Basic Concepts of Line Drawing
Before discussing specific line drawing algorithms it is useful to note the general requirements for such algorithms.
● The line should appear as a straight line.
Vertical and Line with other orientation
Horizontal and vertical lines are straight and have same width. The line with any other orientation is neither straight nor has same width. In this case we have to accept approximate pixels in such situations.
Rasterization of straight lines.
Rasterization yields uneven brightness: Horizontal and vertical lines appear brighter than the 45° lines.
For fixing so, we would need:
1. Calculation of square roots (increasing CPU time)
2. Multiple brigthness levels
1. Calculate only an approximate line
2. Use integer arithmetic
3. Use incremental methods
Line should terminate accurately.
Unless they are plotted correctly, they may terminate at the wrong place.
• Line should have constant density.
To maintain constant density dots should be equally spaced.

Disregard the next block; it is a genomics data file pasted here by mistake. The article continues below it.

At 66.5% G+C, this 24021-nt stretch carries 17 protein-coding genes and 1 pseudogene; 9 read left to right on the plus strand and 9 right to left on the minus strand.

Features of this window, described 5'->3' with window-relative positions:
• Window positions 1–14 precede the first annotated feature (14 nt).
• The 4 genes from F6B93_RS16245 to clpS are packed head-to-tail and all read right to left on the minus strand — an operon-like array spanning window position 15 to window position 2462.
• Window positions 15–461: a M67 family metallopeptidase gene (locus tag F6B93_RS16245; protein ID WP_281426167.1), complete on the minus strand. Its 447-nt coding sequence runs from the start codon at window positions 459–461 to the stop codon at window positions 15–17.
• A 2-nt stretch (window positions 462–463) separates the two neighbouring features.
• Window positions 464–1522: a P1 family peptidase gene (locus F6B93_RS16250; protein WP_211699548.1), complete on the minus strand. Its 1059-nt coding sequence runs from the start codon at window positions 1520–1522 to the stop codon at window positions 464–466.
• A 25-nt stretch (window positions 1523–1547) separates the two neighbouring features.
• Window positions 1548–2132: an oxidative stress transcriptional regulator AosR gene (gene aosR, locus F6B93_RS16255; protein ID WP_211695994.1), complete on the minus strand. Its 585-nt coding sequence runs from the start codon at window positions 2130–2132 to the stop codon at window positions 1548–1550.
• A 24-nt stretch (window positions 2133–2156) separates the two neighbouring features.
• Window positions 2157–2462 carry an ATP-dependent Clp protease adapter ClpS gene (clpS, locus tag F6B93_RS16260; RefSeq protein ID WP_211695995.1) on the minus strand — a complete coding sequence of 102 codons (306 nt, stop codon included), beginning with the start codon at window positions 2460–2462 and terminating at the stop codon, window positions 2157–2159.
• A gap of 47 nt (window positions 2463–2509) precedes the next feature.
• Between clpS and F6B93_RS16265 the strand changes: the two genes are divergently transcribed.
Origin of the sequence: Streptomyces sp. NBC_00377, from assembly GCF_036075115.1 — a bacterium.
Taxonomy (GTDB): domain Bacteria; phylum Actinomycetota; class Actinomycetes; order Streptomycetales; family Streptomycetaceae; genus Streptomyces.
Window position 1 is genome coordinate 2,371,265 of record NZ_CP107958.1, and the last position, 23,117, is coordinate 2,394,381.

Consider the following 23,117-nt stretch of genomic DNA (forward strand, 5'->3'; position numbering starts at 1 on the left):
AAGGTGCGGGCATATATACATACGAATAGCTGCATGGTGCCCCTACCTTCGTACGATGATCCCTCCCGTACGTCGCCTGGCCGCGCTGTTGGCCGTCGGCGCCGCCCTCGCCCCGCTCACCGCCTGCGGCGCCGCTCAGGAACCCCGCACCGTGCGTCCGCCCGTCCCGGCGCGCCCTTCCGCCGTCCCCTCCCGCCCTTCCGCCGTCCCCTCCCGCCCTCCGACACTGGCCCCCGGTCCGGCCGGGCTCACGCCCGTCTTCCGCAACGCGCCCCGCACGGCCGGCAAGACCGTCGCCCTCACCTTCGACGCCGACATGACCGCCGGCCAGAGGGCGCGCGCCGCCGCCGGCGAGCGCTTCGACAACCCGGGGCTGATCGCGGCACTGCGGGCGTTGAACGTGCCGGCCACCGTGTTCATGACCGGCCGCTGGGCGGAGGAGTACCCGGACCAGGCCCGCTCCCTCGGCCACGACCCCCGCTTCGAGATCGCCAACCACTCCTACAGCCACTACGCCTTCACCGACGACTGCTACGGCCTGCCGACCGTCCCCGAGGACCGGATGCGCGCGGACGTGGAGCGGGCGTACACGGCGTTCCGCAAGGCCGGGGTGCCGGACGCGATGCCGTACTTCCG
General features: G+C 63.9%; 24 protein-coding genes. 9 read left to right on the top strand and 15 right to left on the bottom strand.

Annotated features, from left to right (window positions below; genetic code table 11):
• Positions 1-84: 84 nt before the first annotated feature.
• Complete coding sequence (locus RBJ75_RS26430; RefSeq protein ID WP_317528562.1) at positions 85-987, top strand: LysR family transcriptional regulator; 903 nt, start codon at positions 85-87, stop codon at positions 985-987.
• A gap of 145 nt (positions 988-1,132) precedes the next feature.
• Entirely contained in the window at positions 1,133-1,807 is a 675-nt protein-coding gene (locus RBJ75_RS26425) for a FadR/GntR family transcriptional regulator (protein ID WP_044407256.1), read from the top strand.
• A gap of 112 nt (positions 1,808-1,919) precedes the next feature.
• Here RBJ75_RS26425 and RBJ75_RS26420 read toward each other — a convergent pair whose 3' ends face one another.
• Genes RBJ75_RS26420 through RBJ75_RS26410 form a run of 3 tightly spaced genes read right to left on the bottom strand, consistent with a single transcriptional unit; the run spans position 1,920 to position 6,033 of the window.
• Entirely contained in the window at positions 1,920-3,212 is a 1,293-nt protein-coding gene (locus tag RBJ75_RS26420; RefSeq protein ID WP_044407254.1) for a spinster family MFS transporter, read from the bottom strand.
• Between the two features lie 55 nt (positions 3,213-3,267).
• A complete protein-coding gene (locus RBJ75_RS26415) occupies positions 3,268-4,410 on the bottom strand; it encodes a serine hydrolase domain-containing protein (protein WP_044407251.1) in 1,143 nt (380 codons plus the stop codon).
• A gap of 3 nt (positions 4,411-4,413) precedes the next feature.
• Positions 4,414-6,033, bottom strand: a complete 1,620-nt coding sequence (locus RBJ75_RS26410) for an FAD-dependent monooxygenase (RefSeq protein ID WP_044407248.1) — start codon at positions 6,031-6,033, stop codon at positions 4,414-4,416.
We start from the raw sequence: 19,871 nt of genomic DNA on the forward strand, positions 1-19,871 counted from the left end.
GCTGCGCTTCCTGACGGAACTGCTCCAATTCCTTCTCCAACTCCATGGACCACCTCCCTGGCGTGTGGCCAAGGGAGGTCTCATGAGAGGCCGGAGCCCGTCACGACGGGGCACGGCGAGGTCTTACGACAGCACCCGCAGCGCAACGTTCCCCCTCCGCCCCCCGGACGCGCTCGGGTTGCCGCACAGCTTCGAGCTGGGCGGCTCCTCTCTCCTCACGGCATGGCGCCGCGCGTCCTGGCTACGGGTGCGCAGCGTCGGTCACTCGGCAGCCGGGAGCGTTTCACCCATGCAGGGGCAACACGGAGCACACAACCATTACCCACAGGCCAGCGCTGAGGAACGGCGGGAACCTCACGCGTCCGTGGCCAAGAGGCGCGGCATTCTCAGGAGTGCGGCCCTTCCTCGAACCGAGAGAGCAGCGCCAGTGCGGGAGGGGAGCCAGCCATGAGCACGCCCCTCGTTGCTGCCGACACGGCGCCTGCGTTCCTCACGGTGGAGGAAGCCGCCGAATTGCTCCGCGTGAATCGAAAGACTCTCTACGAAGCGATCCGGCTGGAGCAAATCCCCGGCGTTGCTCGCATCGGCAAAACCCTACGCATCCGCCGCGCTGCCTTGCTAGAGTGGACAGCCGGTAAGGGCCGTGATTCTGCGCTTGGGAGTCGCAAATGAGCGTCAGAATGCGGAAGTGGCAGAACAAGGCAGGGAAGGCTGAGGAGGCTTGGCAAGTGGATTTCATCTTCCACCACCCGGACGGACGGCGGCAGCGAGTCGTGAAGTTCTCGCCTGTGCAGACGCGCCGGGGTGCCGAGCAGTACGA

• The line should be drawn rapidly.
This implies that we have to draw line using minimum of computation.
Nine pixels are there in 3 rows and columns. Pixels are designated by the location of their centers in the pixel grid.
Line - Drawing Algorithm
The Cartesian slope - intercept equation for a straight line is
y = m x + b
with m representing the slope of the line and b as the y intercept.
Given that the two endpoints of a line segment are specified at positions (x1, y1) and (x2, y2). We can determine values for the slope m and y intercept b with the following calculations:
y2 - y1
m = ---------------
x2 - x1
For any given x interval ∆x along a line, we can compute the corresponding y interval ∆y as
∆y = m ∆x
Similarly, we can obtain the x interval ∆x corresponding to a specified ∆y as
∆x = ----------